• TM Registration

Do I need to specify color for logo trademark registration?


A trademark is generally accepted if it fulfills at least one of the accepted forms of graphical representation such as shape, color, sound, scent, moving marks, holograms, and pictorial/word/figurative marks with color. Although those descriptions are straightforward, it can be confusing when deciding about the concept of color, colored trademark, and color by itself or a combination for use as trademark.

To be able to present a correct graphical representation of your trademark, you need to understand the following points:


Color by Itself or Combination

If the trademark consists only of colors, it is recommended that the applicant include a designation of the colors or shades using a recognized coding system. There are plenty of color code identification systems to use and it is up to the proprietor to choose the system for the application. There should also be a description in the application form indicating whether the trademark will be applied to the goods or the packaging. It can be difficult to register colors per se as trademarks because of the following: the colors are recognized as serving a function for consumers, which means they convey a general meaning or provide particular results; the colors are common to the trade, which means they are the natural color of the products or a lot of traders are using the same color.


Color Limitation

Color limitation is the claiming of rights to a device, word or a combination in particular to color or colors. This needs an unambiguous representation of the trademark with a description that says the trademark is limited only to specific color or colors. As this is a specific use of color or colors, you will need to use a recognized coding system as well.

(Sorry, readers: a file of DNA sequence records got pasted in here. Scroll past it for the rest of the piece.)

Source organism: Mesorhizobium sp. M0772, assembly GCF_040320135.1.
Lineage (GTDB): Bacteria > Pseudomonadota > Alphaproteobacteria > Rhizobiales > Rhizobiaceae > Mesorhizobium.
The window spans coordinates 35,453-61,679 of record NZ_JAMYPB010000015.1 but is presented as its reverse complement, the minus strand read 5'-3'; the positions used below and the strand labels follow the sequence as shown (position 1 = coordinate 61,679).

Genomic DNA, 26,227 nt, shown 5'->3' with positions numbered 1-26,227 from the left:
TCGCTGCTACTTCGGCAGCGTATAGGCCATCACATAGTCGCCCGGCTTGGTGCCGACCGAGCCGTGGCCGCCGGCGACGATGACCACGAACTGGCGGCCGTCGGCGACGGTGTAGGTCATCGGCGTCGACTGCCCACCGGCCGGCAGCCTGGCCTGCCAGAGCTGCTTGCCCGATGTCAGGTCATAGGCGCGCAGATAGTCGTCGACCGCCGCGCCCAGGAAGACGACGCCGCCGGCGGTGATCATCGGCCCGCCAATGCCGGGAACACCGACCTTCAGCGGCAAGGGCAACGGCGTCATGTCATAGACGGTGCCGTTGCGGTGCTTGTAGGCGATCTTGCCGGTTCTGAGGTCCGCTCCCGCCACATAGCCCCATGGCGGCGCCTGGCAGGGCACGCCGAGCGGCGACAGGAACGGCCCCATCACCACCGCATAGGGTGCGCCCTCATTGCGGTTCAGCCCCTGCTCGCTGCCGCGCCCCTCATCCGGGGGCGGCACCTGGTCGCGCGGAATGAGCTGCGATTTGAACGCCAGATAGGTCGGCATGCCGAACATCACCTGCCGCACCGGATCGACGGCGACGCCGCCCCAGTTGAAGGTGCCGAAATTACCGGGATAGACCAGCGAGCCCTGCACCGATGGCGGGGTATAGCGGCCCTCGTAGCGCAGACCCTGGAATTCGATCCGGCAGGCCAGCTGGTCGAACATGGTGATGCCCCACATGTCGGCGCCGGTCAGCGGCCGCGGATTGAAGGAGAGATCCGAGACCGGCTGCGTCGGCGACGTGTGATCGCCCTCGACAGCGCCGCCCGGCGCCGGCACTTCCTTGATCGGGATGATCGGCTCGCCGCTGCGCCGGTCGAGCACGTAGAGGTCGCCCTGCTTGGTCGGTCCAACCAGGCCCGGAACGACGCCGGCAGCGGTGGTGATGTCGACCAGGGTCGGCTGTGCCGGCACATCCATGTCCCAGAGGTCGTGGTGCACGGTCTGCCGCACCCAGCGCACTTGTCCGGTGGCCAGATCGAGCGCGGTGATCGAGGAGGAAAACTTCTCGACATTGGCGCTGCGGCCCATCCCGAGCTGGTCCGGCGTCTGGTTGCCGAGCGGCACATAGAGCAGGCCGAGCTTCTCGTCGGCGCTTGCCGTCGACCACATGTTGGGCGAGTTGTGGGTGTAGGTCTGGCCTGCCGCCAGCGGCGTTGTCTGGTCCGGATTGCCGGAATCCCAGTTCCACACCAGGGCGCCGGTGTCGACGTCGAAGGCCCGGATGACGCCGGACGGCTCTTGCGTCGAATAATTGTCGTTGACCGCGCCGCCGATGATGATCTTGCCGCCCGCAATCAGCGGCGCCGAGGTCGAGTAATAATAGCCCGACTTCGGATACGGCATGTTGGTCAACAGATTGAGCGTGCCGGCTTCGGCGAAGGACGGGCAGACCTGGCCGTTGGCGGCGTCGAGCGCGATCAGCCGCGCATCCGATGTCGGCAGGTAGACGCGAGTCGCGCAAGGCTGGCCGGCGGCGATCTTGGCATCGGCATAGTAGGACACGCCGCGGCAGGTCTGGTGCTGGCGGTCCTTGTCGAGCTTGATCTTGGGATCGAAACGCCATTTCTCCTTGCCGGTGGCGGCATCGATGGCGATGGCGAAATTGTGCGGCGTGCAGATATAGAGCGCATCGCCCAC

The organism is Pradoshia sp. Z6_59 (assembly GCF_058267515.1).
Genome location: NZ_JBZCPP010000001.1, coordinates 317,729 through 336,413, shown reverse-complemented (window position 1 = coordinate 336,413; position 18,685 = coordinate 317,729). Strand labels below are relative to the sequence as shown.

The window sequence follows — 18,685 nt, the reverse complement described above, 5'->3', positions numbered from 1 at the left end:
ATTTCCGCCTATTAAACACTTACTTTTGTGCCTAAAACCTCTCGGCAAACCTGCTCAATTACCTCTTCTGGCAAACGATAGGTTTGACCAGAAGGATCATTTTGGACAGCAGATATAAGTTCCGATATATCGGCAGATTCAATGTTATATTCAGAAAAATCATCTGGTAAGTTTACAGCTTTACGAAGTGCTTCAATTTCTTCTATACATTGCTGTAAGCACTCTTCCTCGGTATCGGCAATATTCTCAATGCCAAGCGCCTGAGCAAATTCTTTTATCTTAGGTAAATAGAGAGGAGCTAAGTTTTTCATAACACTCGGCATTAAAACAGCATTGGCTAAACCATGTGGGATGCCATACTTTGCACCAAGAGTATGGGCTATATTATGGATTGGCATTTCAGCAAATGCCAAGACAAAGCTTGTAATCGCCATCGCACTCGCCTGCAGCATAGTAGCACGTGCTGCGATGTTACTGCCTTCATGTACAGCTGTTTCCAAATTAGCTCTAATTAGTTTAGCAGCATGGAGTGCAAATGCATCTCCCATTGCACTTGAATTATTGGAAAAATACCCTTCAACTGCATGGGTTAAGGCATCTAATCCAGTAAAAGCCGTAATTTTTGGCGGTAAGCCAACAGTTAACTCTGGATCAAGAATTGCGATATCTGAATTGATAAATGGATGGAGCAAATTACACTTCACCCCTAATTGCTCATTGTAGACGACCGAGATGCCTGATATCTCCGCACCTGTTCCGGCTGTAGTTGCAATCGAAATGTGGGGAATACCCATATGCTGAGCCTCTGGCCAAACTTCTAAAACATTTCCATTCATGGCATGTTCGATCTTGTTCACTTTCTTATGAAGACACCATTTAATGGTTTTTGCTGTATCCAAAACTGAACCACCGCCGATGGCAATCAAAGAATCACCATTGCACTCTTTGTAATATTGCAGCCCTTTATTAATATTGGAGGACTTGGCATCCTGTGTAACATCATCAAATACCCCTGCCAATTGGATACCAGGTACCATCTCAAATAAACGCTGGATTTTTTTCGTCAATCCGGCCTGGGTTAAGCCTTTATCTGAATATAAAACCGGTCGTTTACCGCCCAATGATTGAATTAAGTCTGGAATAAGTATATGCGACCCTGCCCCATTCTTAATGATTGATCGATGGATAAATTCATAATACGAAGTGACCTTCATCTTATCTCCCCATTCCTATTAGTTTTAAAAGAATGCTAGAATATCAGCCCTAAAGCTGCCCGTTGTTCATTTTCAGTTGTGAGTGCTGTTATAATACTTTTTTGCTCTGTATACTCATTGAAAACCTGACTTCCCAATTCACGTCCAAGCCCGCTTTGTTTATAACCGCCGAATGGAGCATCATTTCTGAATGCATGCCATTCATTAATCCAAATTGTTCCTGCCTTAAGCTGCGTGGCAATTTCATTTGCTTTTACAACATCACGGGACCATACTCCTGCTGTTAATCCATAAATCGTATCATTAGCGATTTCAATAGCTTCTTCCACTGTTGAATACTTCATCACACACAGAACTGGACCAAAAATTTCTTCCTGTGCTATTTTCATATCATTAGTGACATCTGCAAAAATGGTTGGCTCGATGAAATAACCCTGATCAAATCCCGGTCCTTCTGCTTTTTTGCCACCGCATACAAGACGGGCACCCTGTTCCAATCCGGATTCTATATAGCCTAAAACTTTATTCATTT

Color with Other Features

If the color or colors are not necessarily the distinct features of a trademark, the pictorial, figurative, or word mark with the colors are more important. The colors are treated as a feature of the trademark but there is no color limitation needed. Additionally, there is no need to use color codes for identification of the marks because it is acknowledged that the trademark is still the same even with the tonal differences.


Black and White

If the trademark is graphically represented as black and white, it means that the proprietor does not have to claim specific colors for that trademark. There is no need to specify the color cods and the representation is accepted as it is even if it appears in color. For trademarks like these, the distinct feature is the pattern or template, not the colors used.